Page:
Yesterday we discussed (at length!) the dire need for teaching a replacement behavior. The reduction interventions will NOT work (or not work so well or quickly) without that vital first step. While you are working on teaching or shaping up an appropriate behavior – you can also implement interventions to reduce the problem behavior. One great intervention to start with for attention behaviors is planned ignoring. It’s a simple concept – the behavior functions to get attention. If you remove attention, the student will no longer be getting anything out of the behavior and will stop. If only it were always so simple in real life.
You can implement planned ignoring by simply ignoring the inappropriate response. When the student engages in the behavior, go not provide attention for inappropriate response. The are a few guidelines to running this successfully and also a few things to watch out for.
- Be explicit with your staff about implementing this intervention. If one staff member provides attention, it will ruin your chances at really seeing a decrease. Consider letting the lunch room workers, case manager, social worker, etc. about this intervention. Whoever might possibly walk into your room.
- If you aren’t able to ignore the response, you can provide attention that is of lower magnitude or less frequently.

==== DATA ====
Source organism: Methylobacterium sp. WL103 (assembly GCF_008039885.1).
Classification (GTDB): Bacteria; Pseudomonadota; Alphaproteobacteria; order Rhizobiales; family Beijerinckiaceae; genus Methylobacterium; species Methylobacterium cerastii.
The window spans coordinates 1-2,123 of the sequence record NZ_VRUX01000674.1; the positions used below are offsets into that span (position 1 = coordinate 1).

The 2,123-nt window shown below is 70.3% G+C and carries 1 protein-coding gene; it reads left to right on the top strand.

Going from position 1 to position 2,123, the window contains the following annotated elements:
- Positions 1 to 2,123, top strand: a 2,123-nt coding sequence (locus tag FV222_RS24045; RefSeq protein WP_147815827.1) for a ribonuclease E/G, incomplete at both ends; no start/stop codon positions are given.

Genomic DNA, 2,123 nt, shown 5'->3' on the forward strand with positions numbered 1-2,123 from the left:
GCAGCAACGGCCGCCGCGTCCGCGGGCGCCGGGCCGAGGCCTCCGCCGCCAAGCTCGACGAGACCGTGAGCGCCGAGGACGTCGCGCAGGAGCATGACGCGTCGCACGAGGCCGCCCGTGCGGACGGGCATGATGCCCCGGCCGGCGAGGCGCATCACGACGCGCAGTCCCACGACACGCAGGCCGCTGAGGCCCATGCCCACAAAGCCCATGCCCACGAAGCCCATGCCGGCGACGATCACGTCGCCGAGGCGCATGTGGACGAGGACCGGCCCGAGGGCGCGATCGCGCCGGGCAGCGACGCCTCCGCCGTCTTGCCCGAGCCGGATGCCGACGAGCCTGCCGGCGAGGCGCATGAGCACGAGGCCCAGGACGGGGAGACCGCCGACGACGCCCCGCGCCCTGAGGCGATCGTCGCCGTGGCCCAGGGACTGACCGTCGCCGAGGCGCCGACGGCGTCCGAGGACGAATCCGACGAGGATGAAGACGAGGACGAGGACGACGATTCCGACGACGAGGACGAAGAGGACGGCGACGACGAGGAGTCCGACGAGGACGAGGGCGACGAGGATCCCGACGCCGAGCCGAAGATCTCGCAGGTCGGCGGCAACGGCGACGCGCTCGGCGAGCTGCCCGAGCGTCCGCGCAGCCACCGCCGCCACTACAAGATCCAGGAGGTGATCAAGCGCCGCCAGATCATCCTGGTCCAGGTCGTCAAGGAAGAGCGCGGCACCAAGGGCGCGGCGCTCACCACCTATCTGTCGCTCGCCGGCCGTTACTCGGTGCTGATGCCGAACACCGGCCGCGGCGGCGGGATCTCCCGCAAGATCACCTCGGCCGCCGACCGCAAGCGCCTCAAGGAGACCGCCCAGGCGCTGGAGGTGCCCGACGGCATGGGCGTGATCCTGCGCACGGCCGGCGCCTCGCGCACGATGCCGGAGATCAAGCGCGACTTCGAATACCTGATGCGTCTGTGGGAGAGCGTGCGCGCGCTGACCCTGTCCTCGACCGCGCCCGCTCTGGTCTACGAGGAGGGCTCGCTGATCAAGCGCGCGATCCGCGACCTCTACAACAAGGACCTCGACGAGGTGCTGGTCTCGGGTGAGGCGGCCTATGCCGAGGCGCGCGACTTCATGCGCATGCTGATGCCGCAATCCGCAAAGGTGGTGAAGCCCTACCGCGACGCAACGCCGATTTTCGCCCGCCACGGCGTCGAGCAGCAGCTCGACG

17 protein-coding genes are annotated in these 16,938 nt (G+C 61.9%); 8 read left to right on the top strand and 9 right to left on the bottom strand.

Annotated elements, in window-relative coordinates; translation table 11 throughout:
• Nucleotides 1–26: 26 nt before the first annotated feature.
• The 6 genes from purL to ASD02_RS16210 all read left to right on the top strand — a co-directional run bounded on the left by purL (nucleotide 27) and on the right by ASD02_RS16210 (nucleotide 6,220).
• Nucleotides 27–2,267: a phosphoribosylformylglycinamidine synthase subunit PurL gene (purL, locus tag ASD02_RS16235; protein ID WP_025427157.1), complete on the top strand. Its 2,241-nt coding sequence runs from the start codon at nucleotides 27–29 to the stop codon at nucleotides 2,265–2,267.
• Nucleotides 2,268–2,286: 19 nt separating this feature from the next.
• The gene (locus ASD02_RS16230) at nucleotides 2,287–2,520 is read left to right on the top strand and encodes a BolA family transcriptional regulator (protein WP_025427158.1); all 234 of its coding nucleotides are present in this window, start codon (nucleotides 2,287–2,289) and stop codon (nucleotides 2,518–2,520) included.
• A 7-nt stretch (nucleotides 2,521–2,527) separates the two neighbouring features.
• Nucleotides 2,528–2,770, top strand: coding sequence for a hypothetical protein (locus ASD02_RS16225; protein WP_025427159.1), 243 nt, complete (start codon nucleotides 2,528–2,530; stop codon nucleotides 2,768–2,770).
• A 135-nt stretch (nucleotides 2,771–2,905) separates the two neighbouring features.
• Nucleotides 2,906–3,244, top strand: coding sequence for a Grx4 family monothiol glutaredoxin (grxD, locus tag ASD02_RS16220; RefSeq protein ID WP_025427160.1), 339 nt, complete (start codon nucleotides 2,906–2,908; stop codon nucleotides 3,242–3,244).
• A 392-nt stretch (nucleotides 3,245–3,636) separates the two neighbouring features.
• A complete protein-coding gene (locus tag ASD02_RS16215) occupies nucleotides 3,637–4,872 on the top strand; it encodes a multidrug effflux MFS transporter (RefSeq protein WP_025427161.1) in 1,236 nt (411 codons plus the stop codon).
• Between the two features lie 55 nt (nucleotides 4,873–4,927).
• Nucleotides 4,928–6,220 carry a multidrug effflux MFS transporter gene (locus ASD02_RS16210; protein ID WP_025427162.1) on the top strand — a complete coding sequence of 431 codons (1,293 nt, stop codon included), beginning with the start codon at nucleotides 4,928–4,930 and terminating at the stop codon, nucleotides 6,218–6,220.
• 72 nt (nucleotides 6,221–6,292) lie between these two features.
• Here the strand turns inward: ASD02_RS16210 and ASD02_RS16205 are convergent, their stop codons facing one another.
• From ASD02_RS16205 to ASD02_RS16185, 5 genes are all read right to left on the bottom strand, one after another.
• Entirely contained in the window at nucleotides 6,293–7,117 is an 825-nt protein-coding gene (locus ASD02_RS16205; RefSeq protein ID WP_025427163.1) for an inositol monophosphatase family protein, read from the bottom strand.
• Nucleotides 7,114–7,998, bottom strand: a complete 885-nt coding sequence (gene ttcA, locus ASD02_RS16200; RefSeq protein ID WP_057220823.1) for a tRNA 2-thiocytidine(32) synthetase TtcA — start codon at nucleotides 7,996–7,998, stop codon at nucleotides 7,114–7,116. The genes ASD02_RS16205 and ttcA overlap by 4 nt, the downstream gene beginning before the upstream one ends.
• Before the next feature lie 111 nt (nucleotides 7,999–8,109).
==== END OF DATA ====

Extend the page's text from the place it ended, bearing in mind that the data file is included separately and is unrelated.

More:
- Teach the rest of your class the meaning of the word “ignore.” This has been a godsend in my classroom. When are implementing planned ignoring – I can tell my other students, “Just ignore it” and they all go busily on with their day.
Warning: I don’t want to scare yo away from this intervention because it can be amazingly powerful and effective but I want you to be prepared. When a response no longer functions to gain attention, there may be a temporary increase in behaviors and/or aggression. Think about when an elevator button breaks. You press it once, you press it again. Then what do you do? You jam and jam on that button thinking that somehow the strength and frequency of your pushes will pull that elevator down towards you. With planned ignoring, the behavior will likely get worse immediately.
Withstand the increase. Providing attention for increased behaviors will only teach student to escalate responses. The increase will be temporary. For me – when I see these – I rejoice. You think I am nuts but when I see a burst in behaviors – I know I hit the nail on the head on got the right function. So buckle down and brave the storm. You can do it!
One major caveat on when you should NOT utilize planned ignoring. Safety Risk situations. Some responses are too dangerous to ignore (extreme aggression or self-injurious behavior). Planned ignoring should not be used with these behaviors.
Some behaviors may be impossible to ignore. When attention is to gain peer attention and your student is often around peers (that cannot be taught to ignore). Whipping out your private parts in the lunchroom cannot be ignored not matter how hard you try to teach a bunch of 5th graders to ignore.
This post is part of Summer Series: Reducing Problem Behavior. Click here to see more in this series!
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